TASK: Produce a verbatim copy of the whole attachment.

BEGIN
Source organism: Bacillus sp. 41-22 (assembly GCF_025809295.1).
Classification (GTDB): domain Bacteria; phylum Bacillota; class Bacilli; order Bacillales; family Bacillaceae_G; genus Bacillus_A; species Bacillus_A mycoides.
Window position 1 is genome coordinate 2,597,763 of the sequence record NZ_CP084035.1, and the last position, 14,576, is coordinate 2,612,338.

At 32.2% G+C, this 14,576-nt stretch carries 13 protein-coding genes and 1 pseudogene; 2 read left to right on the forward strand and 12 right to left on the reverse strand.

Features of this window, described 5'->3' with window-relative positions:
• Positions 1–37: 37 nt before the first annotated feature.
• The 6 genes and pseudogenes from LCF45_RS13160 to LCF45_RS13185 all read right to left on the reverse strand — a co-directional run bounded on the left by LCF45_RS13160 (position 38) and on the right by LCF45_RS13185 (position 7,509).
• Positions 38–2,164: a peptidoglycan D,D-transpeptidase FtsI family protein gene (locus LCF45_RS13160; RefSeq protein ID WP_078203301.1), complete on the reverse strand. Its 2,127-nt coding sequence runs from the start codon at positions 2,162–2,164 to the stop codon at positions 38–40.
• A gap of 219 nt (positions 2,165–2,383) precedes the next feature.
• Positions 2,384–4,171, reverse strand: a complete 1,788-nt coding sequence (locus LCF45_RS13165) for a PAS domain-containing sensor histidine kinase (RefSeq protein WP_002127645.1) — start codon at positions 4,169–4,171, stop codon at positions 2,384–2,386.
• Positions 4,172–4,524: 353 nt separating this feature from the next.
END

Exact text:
Source organism: Bacillus sp. 41-22 (assembly GCF_025809295.1).
Classification (GTDB): domain Bacteria; phylum Bacillota; class Bacilli; order Bacillales; family Bacillaceae_G; genus Bacillus_A; species Bacillus_A mycoides.
Window position 1 is genome coordinate 2,597,763 of the sequence record NZ_CP084035.1, and the last position, 14,576, is coordinate 2,612,338.

At 32.2% G+C, this 14,576-nt stretch carries 13 protein-coding genes and 1 pseudogene; 2 read left to right on the forward strand and 12 right to left on the reverse strand.

Features of this window, described 5'->3' with window-relative positions:
• Positions 1–37: 37 nt before the first annotated feature.
• The 6 genes and pseudogenes from LCF45_RS13160 to LCF45_RS13185 all read right to left on the reverse strand — a co-directional run bounded on the left by LCF45_RS13160 (position 38) and on the right by LCF45_RS13185 (position 7,509).
• Positions 38–2,164: a peptidoglycan D,D-transpeptidase FtsI family protein gene (locus LCF45_RS13160; RefSeq protein ID WP_078203301.1), complete on the reverse strand. Its 2,127-nt coding sequence runs from the start codon at positions 2,162–2,164 to the stop codon at positions 38–40.
• A gap of 219 nt (positions 2,165–2,383) precedes the next feature.
• Positions 2,384–4,171, reverse strand: a complete 1,788-nt coding sequence (locus LCF45_RS13165) for a PAS domain-containing sensor histidine kinase (RefSeq protein WP_002127645.1) — start codon at positions 4,169–4,171, stop codon at positions 2,384–2,386.
• Positions 4,172–4,524: 353 nt separating this feature from the next.